We know you have often experienced the disappointed phone call to a local Chinese restaurant and we feel your pain. You know the one we’re talking about, right? The one where you’re hankering for a saucy beef chow mein? The one where you only hear/understand those 3 famous words? “only chicken halal!”
Well, although there are so many more fully halal Chinese restaurants (usually with some weird Indian twist), we thought you may be that committed to your craving for Beef Chow Mein that you would opt for a visit to China. Orrrrrrrrrr, you could want to see “The Great Wall” and other awesome places (sorry mind blank) and work up an appetite from all the sight-seeing! Enter Halal Girl About Town, or rather, Halal Girl About China.
Halal Girl About Town: China
When you think about Muslims in China, your first thought goes to the Western province; Silk Road, Xian etc. However, there is a small hidden gem in the Northwestern area known as Ningxia, which has a heavy Muslim population and a combination of different cultures due to its unique location. For four days, I was toured around to have a glimpse of the Muslim lifestyle out there and I came back in awe of how great it was. So without further ado, here is my official guide to Ningxia, China.
Emirates have now started doing direct flights from Dubai to Yinchuan, a not-too-bad 7-hour journey. As I was starting my travel adventure from London, stick on another 6-7 hours on top of that, making it a 14-hour comfortable journey in total.
Where to Stay?
Having caught a 4 am flight from Dubai, I was more than overjoyed to arrive at the fantastic 5* Xifujing Hotel – our home for the next few days. The location is perfect and just a short car journey away from all the landmarks, town centre, and the airport too.
Check out the room:
What to see?
We hopped on a boat and floated through the serene and clear lake, which then merges into a desert – a really unique landscape that I’ve never come across before. Upon reaching the other side, we were greeted with humongous sand dunes and sculptures where you could jet ski, take camel rides, and parasail.
RMb$60 – Entry into the park
RM $110 – Entry with boat ride.
Shui Dong Gou Remains
A National Tourist site consisting of 30,000 years (woah!) worth of history and is known to be the earliest Paleolithic relic in China. We also explored the caves where the soldiers would hide during battles.
RMB$156 – Package (Entry fee, indoor 3d film, Troop hiding cave, and sightseeing bus)
Known as one of the top ten interesting places in China, Shapotou packs in deserts, lakes, and a snippet of the famous Yellow River. Due to the weather, many of the activities were closed but we managed to squeeze in a fun cable car ride up as well and sand surfing all the way back down. It’s worth visiting here either for sunrise or sunset for a really memorable experience, whilst you float down the Yellow River on a sheepskin raft.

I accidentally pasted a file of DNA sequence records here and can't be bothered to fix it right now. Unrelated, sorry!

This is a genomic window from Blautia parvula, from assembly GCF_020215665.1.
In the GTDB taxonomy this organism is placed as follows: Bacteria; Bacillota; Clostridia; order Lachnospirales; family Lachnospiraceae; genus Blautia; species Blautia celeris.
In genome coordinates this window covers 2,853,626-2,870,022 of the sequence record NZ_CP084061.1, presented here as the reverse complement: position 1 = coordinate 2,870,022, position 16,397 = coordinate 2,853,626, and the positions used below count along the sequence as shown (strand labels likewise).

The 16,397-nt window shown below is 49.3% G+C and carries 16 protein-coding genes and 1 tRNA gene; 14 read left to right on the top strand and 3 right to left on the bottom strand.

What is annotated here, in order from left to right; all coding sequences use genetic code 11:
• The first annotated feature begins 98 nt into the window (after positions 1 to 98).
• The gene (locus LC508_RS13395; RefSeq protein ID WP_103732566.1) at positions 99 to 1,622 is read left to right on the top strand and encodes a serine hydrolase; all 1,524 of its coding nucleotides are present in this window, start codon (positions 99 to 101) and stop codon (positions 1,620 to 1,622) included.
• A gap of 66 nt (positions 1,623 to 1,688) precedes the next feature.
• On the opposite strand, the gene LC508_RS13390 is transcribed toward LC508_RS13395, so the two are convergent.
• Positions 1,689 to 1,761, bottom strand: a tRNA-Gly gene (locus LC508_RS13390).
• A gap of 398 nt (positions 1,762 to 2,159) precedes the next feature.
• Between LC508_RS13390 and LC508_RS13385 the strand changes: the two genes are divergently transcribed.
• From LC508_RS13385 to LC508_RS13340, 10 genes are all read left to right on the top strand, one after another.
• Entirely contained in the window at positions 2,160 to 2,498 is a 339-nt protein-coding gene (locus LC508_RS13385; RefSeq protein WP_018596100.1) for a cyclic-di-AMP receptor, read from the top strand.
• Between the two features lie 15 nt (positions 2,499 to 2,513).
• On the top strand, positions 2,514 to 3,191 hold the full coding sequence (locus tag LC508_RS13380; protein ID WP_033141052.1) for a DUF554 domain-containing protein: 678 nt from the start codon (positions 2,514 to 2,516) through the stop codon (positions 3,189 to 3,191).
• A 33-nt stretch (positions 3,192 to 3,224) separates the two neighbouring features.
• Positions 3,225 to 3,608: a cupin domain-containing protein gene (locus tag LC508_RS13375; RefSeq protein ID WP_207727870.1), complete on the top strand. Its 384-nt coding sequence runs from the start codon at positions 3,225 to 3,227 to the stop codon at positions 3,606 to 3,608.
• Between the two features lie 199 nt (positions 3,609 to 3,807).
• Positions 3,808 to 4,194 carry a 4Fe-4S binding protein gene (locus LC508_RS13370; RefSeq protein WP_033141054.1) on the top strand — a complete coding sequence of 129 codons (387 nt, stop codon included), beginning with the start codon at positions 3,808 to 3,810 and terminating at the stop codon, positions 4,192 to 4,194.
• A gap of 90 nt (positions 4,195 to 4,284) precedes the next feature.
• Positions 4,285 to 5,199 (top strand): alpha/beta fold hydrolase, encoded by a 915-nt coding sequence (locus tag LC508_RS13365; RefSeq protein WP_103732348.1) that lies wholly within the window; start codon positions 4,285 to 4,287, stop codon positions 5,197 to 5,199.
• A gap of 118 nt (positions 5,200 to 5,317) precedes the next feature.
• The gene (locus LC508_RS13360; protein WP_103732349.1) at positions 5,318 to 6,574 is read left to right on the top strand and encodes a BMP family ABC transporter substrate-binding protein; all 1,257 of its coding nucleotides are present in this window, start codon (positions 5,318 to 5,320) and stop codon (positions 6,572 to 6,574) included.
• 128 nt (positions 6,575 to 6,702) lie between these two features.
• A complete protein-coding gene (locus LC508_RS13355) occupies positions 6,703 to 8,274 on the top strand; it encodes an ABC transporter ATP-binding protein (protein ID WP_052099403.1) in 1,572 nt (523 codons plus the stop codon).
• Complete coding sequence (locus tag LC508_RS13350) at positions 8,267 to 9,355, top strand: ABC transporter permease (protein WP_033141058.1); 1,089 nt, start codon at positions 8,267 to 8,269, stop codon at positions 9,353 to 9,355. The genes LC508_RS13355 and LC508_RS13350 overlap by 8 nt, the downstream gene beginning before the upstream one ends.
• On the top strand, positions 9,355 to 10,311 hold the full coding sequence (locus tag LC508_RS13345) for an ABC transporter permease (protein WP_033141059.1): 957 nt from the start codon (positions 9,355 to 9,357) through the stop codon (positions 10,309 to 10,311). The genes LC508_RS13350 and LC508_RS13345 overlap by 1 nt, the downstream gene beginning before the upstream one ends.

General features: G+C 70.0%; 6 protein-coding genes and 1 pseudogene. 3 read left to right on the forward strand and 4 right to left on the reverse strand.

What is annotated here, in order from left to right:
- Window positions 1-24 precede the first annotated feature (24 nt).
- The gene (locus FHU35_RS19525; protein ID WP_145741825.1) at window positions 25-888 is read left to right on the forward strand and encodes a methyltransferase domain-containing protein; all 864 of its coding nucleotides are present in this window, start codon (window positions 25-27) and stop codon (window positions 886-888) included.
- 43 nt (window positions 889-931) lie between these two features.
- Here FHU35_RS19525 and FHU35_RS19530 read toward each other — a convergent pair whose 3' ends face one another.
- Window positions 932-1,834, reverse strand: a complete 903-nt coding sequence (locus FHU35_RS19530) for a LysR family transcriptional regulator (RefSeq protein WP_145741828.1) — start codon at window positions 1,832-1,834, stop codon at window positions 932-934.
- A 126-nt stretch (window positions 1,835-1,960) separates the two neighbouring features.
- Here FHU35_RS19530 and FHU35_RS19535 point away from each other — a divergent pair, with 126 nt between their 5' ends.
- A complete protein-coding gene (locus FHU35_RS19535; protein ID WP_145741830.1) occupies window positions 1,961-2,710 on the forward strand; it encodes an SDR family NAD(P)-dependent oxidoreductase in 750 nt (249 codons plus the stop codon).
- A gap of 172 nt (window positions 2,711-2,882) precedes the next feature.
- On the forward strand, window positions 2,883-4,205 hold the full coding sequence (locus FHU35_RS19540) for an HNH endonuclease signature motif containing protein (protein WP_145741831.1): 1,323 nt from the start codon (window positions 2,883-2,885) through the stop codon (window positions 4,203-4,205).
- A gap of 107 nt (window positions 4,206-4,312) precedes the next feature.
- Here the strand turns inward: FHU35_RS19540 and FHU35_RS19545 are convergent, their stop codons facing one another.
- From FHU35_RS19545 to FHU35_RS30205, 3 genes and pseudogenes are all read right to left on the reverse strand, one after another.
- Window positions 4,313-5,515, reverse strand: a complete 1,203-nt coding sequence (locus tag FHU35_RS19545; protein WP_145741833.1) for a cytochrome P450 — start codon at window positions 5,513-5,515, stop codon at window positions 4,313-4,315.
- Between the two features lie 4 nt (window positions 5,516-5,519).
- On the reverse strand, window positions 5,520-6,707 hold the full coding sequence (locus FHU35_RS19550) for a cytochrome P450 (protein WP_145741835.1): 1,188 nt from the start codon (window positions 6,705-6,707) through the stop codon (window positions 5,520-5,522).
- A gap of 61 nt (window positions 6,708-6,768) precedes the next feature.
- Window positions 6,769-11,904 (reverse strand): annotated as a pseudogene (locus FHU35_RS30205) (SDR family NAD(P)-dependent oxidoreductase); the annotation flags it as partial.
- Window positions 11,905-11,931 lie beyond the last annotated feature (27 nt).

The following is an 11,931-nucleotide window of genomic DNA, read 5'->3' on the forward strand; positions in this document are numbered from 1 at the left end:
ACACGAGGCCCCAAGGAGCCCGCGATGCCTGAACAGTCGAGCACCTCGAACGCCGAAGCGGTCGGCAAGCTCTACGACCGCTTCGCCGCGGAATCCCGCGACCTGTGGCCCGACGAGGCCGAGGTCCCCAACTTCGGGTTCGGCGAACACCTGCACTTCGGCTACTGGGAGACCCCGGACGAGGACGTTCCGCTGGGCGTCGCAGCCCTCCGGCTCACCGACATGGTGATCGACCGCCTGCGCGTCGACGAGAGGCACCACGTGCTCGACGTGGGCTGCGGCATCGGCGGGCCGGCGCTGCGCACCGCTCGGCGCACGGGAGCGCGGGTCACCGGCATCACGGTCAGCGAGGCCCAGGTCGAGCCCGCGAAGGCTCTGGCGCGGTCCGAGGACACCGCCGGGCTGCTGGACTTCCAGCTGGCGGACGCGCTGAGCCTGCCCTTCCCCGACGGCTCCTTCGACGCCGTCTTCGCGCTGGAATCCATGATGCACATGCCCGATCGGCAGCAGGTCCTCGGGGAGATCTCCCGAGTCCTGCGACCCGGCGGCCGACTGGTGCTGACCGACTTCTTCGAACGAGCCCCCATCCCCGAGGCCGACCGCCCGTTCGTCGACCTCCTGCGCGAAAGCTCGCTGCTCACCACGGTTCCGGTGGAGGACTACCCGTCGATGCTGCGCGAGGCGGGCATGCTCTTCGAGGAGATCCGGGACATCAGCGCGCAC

RMB$65 – Entry fee
RMB$105 – Sightseeing bus and sheepskin raft
RMB$50 – Cable car + Sand slide
Muslim Village, Wuzhong
One of the highlights of the trip was visiting a Mu Min Muslim village, also known as the “longevity village”, where we met the Chief as well as having one of the best meals of the trip. The Hui people were incredibly warm and welcoming, and even patient whilst attempting to teach me how to make their traditional fried dough twists (I failed!).
China Hui National Cultural Park
This is the only cultural park in China that showcases the Islamic and Chinese combined culture and tradition of the Muslim Hui people. As we were short for time, we couldn’t go inside the park, but it is home to numerous facilities like the grand prayer hall, the folks custom village, the Aiysha palace, and loads more.
RMB$60 – Entry
What to Eat
Halal options are rampant throughout Ningxia, which, of course, is never a bad thing. I can’t tell you how goooood the food is out there – just think about the best Chinese meal you’ve ever had (outside of China, obviously) and times it by 100 to understand how fantastic the food was. Of course, I was adventurous and went for some of the more “traditional” dishes like chicken feet and cow stomach, which were surprisingly really good.
Here are a few foodie highlights:
You must, must, must pick up some cakes from the numerous Chinese bakeries dotted around the city.
My trip to Ningxia was a once in a lifetime experience and perhaps one of my favourite holidays ever. The culture, the people, and the food (omg the food) in Ningxia was something I had never experienced before. Would I visit Ningxia again? In a heartbeat, and I can’t wait to experience more of what China has to offer.
I strongly suggest booking a tour through one of the local agencies to make your lives easier. The packages include an English-speaking guide, as well as a bus to transport you around for the duration of your trip.
→ Ningxia China International Travel Service
→ China Travel Service of Ningxia Co LTD
→ Ningxia New Cultural International Travel Service
→ Ningxia Zhongxin International Travel Service
Hotel in Ningxia
→ Yinchuan Xifujing Hotel, No. 1 East Xinhua Street, Xingqing, Yinchuan, China, 750001
Tips for Ningxia
→ Due to the massive language barrier, it is well worth hiring a tour guide for the duration of your stay. See my list of companies above.
→ Download the Google Translate app to help you out when a little stuck
→ A Chinese visa is essential and it is best to do this at least a month prior to your visit.
→ Social media and Google are banned in China so it is best to either buy a local sim card or download a VPN for the time that you are out there.
→ Comfortable shoes are ideal if you’re planning on doing lots of sightseeing.
→ You will be gawked at as well as locals taking photos and videos of you, don’t be alarmed as they aren’t exposed to any Western culture! It’s best to just laugh it off!
For more tips on halal food visit my website.